ad astra per alia porci


anthromorphological tendencies – the human ego and imagination
July 29, 2007, 5:18 am
Filed under: diary, the arts

“Ego is the immediate dictate of human consciousness” – Max Planck

Despite human society’s regard of humility as a virtue and the professions of most people to be humble, it remains that the ego is always a predominant and central aspect of all human beings. Its influence is almost always subtle and usually imperceptible, since it works on the unconscious actions and thoughts of humans. At the end of it, we are driven and motivated by our desire to stroke our egos and this is seen in many aspects of human behaviour, endeavour and thinking.

However, there is a tendency to deny the ego in Asian cultures, and since I am from a quintessentially Asian society, I can vouch for it. Good school results are attributed to the vagaries of luck by parents when they chatter with other parents about their children even though their children probably worked their butts off for it. One should not go around announcing one’s achievements. The proud will get their just deserts. Despite this, I do believe that denial doesn’t lead to nonexistence and there is a thread of commonality in terms of human wants and desires that runs through all cultures. The ego is a human thing and no culture is considered removed from its influence.

One example of how our egos work its way into our behaviour is found in the general trend of advice offered in all self-help books that teaches readers how to deal with people and foster good relationships with others. Dale Carnegie’s How to Win Friends and Influence People is probably the most famous book in human relationships; I quote his six ways to endear oneself to people:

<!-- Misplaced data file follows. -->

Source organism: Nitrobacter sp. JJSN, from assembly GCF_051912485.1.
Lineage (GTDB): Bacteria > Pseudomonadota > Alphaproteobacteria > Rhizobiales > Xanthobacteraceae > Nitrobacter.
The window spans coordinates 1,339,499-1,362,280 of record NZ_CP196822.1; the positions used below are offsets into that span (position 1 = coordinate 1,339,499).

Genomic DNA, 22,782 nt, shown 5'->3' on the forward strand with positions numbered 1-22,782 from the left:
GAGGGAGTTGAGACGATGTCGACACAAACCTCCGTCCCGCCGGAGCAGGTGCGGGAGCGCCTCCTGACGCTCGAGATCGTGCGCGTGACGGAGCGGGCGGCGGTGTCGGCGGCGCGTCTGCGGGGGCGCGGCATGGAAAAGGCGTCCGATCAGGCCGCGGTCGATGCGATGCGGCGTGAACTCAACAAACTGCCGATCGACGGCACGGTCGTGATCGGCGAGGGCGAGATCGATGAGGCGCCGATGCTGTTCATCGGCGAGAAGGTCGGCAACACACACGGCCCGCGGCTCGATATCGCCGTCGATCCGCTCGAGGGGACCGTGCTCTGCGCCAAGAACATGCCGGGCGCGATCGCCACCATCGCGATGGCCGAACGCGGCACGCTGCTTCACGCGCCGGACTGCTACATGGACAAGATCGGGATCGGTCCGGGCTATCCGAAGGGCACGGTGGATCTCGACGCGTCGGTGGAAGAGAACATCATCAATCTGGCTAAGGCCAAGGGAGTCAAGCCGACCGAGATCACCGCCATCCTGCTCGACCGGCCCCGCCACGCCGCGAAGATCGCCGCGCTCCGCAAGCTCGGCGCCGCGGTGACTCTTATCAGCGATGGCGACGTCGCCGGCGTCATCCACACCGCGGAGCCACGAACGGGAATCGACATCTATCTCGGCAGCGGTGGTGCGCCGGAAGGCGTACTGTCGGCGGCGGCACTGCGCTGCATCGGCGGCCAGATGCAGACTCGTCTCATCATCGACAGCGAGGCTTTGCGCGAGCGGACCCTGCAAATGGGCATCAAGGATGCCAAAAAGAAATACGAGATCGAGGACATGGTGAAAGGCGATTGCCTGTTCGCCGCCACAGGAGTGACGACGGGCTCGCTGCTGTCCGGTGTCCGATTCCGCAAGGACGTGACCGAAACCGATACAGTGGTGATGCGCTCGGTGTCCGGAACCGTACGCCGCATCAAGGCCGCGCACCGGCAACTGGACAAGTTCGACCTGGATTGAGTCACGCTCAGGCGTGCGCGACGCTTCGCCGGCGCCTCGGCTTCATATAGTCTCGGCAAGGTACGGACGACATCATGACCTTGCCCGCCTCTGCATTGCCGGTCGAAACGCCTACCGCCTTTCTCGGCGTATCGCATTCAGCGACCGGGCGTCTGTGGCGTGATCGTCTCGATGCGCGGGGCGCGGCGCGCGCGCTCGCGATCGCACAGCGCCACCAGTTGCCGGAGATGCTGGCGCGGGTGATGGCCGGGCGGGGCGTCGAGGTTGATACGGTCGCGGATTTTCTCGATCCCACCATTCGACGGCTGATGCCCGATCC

Six ways to make people like you

1. Become genuinely interested in other people.
2. Smile.
3. Remember that a person’s name is to that person the sweetest and most important sound in any language.
4. Be a good listener. Encourage others to talk about themselves.
5. Talk in terms of the other person’s interests.
6. Make the other person feel important – and do it sincerely.

Doesn’t every single piece of advice requires a person to cater to another person’s ego and sense of self? The name we love most is our own. The interests that are most important are our own. We desire validation of our uniqueness as individuals. Our relationships are fraught with ego issues and it can arguably be seen as a central aspect of all human relationships. Thinking properly through all the friendships I have, I cannot confidently say that none are untouched by the works of the ego.

Consider how friendships are formed and how couples are attracted to each other. The most important factors that lead to “chemistry” is how similar the two persons in question are. We talk about how commonality of interests, hobbies, world views etc. are the key factors that lead to blossoming relationships, but do we realise the underlying focus on the self? Essentially we like people who are similar to ourselves and this is a manifestation of our own self-love. This puts an entirely new spin on the clich├ęd phrase “love is selfish”.

Masturbation is probably the single most direct example of self-love (not to mention the one of the most physical and controversial) and I can’t help but relate this unashamedly “selfish” act to most human interactions that involves one party seeking to endear themselves to another. The young upstart seeks to curry favour with his bosses by complimenting them. The old rule of the workplace that says one should never drive a car that is more expensive that your boss’s. The teenage boy who woos a girl by sweet-talking her, making exaggerations about her beauty and intelligence. When we “stroke the ego” of another person, we essentially engage in a game of emotional masturbation and take advantage of the human desire to fulfill the ego and validate one’s individual nature.